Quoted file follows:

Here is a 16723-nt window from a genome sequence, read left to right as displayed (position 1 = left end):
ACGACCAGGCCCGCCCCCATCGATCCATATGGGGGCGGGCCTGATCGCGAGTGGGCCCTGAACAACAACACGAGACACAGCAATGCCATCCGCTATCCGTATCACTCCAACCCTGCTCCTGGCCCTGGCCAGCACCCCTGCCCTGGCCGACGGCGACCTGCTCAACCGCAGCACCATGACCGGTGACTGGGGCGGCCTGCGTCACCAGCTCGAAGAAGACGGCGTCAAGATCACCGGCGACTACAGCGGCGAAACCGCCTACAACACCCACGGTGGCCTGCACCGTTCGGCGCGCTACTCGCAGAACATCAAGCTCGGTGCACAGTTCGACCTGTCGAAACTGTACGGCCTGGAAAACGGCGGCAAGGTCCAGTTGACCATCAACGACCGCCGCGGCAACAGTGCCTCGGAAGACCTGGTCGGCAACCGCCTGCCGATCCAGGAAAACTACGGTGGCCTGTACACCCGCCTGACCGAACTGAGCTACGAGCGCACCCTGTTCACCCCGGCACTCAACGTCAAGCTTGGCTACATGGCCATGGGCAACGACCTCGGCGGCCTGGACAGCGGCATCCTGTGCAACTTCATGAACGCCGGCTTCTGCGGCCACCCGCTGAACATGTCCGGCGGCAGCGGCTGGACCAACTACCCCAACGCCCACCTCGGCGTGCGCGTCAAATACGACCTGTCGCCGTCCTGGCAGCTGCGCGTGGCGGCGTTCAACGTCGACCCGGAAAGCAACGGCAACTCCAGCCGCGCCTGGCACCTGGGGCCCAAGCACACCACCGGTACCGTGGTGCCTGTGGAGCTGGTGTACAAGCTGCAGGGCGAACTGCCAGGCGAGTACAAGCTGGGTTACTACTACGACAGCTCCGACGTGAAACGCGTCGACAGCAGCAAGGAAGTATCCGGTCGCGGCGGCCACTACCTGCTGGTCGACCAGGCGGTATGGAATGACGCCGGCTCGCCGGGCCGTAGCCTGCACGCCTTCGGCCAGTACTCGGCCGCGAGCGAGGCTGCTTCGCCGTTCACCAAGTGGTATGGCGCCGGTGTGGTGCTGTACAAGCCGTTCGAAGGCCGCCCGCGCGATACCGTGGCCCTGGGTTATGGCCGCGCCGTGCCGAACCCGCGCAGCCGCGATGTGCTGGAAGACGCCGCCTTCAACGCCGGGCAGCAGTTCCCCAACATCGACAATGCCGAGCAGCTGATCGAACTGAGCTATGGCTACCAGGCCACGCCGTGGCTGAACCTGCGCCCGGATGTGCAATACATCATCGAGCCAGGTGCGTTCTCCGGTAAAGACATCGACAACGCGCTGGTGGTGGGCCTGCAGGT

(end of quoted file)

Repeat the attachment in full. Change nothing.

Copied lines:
Here is a 16723-nt window from a genome sequence, read left to right as displayed (position 1 = left end):
ACGACCAGGCCCGCCCCCATCGATCCATATGGGGGCGGGCCTGATCGCGAGTGGGCCCTGAACAACAACACGAGACACAGCAATGCCATCCGCTATCCGTATCACTCCAACCCTGCTCCTGGCCCTGGCCAGCACCCCTGCCCTGGCCGACGGCGACCTGCTCAACCGCAGCACCATGACCGGTGACTGGGGCGGCCTGCGTCACCAGCTCGAAGAAGACGGCGTCAAGATCACCGGCGACTACAGCGGCGAAACCGCCTACAACACCCACGGTGGCCTGCACCGTTCGGCGCGCTACTCGCAGAACATCAAGCTCGGTGCACAGTTCGACCTGTCGAAACTGTACGGCCTGGAAAACGGCGGCAAGGTCCAGTTGACCATCAACGACCGCCGCGGCAACAGTGCCTCGGAAGACCTGGTCGGCAACCGCCTGCCGATCCAGGAAAACTACGGTGGCCTGTACACCCGCCTGACCGAACTGAGCTACGAGCGCACCCTGTTCACCCCGGCACTCAACGTCAAGCTTGGCTACATGGCCATGGGCAACGACCTCGGCGGCCTGGACAGCGGCATCCTGTGCAACTTCATGAACGCCGGCTTCTGCGGCCACCCGCTGAACATGTCCGGCGGCAGCGGCTGGACCAACTACCCCAACGCCCACCTCGGCGTGCGCGTCAAATACGACCTGTCGCCGTCCTGGCAGCTGCGCGTGGCGGCGTTCAACGTCGACCCGGAAAGCAACGGCAACTCCAGCCGCGCCTGGCACCTGGGGCCCAAGCACACCACCGGTACCGTGGTGCCTGTGGAGCTGGTGTACAAGCTGCAGGGCGAACTGCCAGGCGAGTACAAGCTGGGTTACTACTACGACAGCTCCGACGTGAAACGCGTCGACAGCAGCAAGGAAGTATCCGGTCGCGGCGGCCACTACCTGCTGGTCGACCAGGCGGTATGGAATGACGCCGGCTCGCCGGGCCGTAGCCTGCACGCCTTCGGCCAGTACTCGGCCGCGAGCGAGGCTGCTTCGCCGTTCACCAAGTGGTATGGCGCCGGTGTGGTGCTGTACAAGCCGTTCGAAGGCCGCCCGCGCGATACCGTGGCCCTGGGTTATGGCCGCGCCGTGCCGAACCCGCGCAGCCGCGATGTGCTGGAAGACGCCGCCTTCAACGCCGGGCAGCAGTTCCCCAACATCGACAATGCCGAGCAGCTGATCGAACTGAGCTATGGCTACCAGGCCACGCCGTGGCTGAACCTGCGCCCGGATGTGCAATACATCATCGAGCCAGGTGCGTTCTCCGGTAAAGACATCGACAACGCGCTGGTGGTGGGCCTGCAGGT